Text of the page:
No, nothing. Nothing at all. I think that the Judge has really reasoned it well, and I think that it’s all the points around causation that we have been quite vocal about our view. Santam’s different view has been squashed here, and the fact that they still want to go to court to have their hearing is quite surprising. You know, this is a precedent. The appeal will happen, and then I think from there we’ll see where it goes. 

One of the other defenses that HIC raised (Guardrisk) is that they said that to have these claims paid would open the door and be catastrophic for the industry. Well, we’ve been (also) quite vocal in giving a solution to the insurers in terms of a compromise settlement. And again, we appeal to them – this is the time. Save the industry, save the tourism sector. And let’s walk forward having these claims paid. 

We were on a webinar: yourself and William van der Riet from Cathedral Peak Hotel. And he’s one of your clients who has had a similar action, presumably against Guardrisk. Is he now going forward with it? 

Well, I think that the victory yesterday has definitely made us rethink our legal strategy. So, we’ve still got a few more consultations to have before we decide. William van der Riet is definitely one of our clients that we will consider using as our test case. So, yes, and I think that, you know, in his case (as you’ve heard) he’s got a claim of eleven, twelve odd million. He’s been offered five hundred thousand rand by Guardrisk as a settlement to walk away. And again, we just find that we can’t accept. There’s no compromise at those sorts of numbers. So, we’re definitely going to be pushing forward.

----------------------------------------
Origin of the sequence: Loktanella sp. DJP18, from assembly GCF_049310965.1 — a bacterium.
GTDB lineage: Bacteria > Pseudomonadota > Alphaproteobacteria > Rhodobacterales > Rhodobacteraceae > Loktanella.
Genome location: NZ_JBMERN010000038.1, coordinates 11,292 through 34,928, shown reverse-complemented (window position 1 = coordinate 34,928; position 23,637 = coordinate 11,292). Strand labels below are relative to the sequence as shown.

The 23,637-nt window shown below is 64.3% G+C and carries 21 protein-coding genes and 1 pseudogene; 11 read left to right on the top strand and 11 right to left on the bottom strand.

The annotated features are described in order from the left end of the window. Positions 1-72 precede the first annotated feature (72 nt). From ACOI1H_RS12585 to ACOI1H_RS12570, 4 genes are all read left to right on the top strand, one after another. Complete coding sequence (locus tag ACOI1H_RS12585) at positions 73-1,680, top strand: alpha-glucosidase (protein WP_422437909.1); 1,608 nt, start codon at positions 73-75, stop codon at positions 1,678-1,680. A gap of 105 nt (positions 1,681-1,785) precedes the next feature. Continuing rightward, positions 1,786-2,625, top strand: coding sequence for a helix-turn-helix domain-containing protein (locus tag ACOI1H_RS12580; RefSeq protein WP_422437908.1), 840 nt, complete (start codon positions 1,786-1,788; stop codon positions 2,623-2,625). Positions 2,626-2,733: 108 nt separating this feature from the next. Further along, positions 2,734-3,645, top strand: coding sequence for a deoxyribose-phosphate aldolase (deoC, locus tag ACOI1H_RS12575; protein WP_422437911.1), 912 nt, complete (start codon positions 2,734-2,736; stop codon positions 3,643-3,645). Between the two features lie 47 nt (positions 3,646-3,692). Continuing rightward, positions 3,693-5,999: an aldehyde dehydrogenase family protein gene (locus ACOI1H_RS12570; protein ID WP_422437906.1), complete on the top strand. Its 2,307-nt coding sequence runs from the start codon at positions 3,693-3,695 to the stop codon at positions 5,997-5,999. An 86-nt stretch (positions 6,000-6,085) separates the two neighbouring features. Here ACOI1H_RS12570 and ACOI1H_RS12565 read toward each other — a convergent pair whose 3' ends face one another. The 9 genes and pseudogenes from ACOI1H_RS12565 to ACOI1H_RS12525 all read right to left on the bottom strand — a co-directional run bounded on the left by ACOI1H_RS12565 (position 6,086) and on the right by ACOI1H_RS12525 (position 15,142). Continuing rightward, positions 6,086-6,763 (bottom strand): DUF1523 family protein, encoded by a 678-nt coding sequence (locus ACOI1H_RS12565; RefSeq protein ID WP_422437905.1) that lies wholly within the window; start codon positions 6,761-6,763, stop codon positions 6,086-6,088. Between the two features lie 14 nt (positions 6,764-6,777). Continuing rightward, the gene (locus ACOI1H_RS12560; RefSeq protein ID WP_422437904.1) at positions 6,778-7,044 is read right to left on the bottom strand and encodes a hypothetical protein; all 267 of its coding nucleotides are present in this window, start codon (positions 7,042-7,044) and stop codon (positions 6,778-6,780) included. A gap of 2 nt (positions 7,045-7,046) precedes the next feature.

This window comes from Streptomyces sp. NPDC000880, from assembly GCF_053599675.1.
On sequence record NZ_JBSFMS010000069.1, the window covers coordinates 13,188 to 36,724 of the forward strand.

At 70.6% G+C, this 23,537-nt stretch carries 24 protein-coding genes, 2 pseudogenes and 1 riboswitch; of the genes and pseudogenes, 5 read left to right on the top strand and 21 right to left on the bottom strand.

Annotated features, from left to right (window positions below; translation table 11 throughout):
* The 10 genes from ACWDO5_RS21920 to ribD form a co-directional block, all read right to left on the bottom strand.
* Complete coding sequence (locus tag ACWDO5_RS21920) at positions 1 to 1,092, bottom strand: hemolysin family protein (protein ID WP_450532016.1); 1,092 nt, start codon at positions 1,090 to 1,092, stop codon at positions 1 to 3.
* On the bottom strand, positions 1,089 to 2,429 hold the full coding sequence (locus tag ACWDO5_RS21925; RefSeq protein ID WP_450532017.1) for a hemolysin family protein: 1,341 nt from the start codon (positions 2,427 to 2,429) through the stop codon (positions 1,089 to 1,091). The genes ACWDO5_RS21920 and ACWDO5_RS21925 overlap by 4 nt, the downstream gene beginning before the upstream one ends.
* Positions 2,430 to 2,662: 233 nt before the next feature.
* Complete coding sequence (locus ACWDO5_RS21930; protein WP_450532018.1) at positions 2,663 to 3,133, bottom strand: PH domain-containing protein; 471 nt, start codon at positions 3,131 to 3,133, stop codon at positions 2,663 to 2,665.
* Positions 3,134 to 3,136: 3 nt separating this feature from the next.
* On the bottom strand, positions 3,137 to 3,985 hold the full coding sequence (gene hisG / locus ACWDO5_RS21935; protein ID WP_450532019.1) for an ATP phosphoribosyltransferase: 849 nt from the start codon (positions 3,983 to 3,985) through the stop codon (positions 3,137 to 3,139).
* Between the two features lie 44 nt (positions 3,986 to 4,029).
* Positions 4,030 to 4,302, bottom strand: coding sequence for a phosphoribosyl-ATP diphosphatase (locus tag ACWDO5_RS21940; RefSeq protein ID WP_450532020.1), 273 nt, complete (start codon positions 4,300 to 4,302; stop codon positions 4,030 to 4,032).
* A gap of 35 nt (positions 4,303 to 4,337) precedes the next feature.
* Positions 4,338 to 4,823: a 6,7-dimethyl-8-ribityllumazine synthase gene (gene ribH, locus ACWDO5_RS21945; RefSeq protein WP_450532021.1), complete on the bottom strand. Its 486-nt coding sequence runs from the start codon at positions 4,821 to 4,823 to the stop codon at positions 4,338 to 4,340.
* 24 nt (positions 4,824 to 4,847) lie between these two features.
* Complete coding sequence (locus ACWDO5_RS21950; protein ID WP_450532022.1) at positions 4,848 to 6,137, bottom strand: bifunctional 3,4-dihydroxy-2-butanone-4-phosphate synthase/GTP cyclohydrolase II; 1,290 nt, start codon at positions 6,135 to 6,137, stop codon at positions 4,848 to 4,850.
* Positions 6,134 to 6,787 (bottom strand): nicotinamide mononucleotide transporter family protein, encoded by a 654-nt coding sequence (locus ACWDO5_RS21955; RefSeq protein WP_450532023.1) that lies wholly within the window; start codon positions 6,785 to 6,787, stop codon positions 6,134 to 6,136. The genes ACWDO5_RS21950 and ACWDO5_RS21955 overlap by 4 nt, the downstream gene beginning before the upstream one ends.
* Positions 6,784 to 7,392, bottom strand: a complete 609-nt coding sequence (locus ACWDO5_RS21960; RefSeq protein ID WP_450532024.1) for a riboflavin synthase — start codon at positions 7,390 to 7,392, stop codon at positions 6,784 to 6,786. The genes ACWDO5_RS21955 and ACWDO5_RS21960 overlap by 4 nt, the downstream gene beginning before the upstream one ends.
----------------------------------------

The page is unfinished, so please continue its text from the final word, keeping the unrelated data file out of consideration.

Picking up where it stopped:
Ryan, when I was talking with the chief risk officer of Santam last night, the question I put to him was: if all of the claims were met, would that put the insurance industry into bankruptcy? And he said: no, Santam has got plenty of reserves. Even in the worst case scenario, it could manage all of this, but they are fighting it on a position of principle. They don’t believe in pure insurance that they can justify this.

I think that Judge Le Grange has dealt with it very carefully. The other issue that Santam has is that we’ve got an Ebola case that we handled against one of Santam’s companies – Emerald – in 2014 – 2015. And the effects of the Ebola outbreak in Sierra Leone were very similar to what government has done in terms of this Covid-19 outbreak. And there they had no issue paying the claim. So for us, this isn’t an issue about the legal principles. This is an issue of financial issues and financial integrity of Santam. 

And I think that that’s why they’re fighting this as hard as they are. We’ve given all the insurers the opportunity of a compromise. We think that they can do that without their reinsurers. Again, we don’t know why we – South Africa – is bearing the brunt of aggressive reinsurers potentially not wanting to pay their claims. The insurers need to have the courage to stand up to them and to enforce and get them to pay 18 years.